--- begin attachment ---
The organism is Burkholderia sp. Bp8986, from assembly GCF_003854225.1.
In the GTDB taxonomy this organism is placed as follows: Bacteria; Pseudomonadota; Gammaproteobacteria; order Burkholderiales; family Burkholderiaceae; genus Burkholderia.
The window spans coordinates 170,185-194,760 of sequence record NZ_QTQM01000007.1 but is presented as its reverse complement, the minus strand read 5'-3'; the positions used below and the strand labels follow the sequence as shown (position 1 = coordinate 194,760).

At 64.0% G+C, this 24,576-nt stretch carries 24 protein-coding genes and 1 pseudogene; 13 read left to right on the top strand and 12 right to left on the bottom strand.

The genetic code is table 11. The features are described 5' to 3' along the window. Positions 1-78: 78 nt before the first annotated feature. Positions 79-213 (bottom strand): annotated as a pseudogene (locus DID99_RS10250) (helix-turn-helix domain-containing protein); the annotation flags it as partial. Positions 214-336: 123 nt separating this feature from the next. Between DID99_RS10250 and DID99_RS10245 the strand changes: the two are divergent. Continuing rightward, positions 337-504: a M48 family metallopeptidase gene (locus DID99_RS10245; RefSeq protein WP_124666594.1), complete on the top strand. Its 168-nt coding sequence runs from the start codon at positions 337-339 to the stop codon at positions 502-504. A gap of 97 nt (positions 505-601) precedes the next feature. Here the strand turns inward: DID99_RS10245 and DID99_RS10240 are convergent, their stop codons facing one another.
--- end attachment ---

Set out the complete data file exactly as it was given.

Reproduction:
The organism is Burkholderia sp. Bp8986, from assembly GCF_003854225.1.
In the GTDB taxonomy this organism is placed as follows: Bacteria; Pseudomonadota; Gammaproteobacteria; order Burkholderiales; family Burkholderiaceae; genus Burkholderia.
The window spans coordinates 170,185-194,760 of sequence record NZ_QTQM01000007.1 but is presented as its reverse complement, the minus strand read 5'-3'; the positions used below and the strand labels follow the sequence as shown (position 1 = coordinate 194,760).

At 64.0% G+C, this 24,576-nt stretch carries 24 protein-coding genes and 1 pseudogene; 13 read left to right on the top strand and 12 right to left on the bottom strand.

The genetic code is table 11. The features are described 5' to 3' along the window. Positions 1-78: 78 nt before the first annotated feature. Positions 79-213 (bottom strand): annotated as a pseudogene (locus DID99_RS10250) (helix-turn-helix domain-containing protein); the annotation flags it as partial. Positions 214-336: 123 nt separating this feature from the next. Between DID99_RS10250 and DID99_RS10245 the strand changes: the two are divergent. Continuing rightward, positions 337-504: a M48 family metallopeptidase gene (locus DID99_RS10245; RefSeq protein WP_124666594.1), complete on the top strand. Its 168-nt coding sequence runs from the start codon at positions 337-339 to the stop codon at positions 502-504. A gap of 97 nt (positions 505-601) precedes the next feature. Here the strand turns inward: DID99_RS10245 and DID99_RS10240 are convergent, their stop codons facing one another.